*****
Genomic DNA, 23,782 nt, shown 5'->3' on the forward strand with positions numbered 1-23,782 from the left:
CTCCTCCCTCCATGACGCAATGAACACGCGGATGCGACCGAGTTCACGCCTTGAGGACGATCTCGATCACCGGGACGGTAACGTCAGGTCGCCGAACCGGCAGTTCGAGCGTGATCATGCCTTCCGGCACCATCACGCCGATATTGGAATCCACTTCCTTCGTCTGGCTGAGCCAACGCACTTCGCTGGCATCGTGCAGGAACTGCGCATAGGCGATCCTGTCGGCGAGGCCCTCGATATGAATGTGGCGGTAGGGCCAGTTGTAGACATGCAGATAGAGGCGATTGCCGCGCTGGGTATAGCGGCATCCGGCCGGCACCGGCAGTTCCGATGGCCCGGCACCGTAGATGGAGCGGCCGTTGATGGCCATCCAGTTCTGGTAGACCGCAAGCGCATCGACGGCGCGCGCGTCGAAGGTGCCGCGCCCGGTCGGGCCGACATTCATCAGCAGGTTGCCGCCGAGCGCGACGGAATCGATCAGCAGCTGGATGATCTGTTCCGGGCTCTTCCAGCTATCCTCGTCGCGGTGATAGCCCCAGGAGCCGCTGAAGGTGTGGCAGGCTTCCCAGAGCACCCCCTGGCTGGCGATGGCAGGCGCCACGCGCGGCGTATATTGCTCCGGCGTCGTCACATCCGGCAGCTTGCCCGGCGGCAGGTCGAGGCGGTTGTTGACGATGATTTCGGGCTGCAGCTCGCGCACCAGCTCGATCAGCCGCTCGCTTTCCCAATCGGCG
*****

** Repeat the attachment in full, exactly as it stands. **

Genomic DNA, 23,782 nt, shown 5'->3' on the forward strand with positions numbered 1-23,782 from the left:
CTCCTCCCTCCATGACGCAATGAACACGCGGATGCGACCGAGTTCACGCCTTGAGGACGATCTCGATCACCGGGACGGTAACGTCAGGTCGCCGAACCGGCAGTTCGAGCGTGATCATGCCTTCCGGCACCATCACGCCGATATTGGAATCCACTTCCTTCGTCTGGCTGAGCCAACGCACTTCGCTGGCATCGTGCAGGAACTGCGCATAGGCGATCCTGTCGGCGAGGCCCTCGATATGAATGTGGCGGTAGGGCCAGTTGTAGACATGCAGATAGAGGCGATTGCCGCGCTGGGTATAGCGGCATCCGGCCGGCACCGGCAGTTCCGATGGCCCGGCACCGTAGATGGAGCGGCCGTTGATGGCCATCCAGTTCTGGTAGACCGCAAGCGCATCGACGGCGCGCGCGTCGAAGGTGCCGCGCCCGGTCGGGCCGACATTCATCAGCAGGTTGCCGCCGAGCGCGACGGAATCGATCAGCAGCTGGATGATCTGTTCCGGGCTCTTCCAGCTATCCTCGTCGCGGTGATAGCCCCAGGAGCCGCTGAAGGTGTGGCAGGCTTCCCAGAGCACCCCCTGGCTGGCGATGGCAGGCGCCACGCGCGGCGTATATTGCTCCGGCGTCGTCACATCCGGCAGCTTGCCCGGCGGCAGGTCGAGGCGGTTGTTGACGATGATTTCGGGCTGCAGCTCGCGCACCAGCTCGATCAGCCGCTCGCTTTCCCAATCGGCG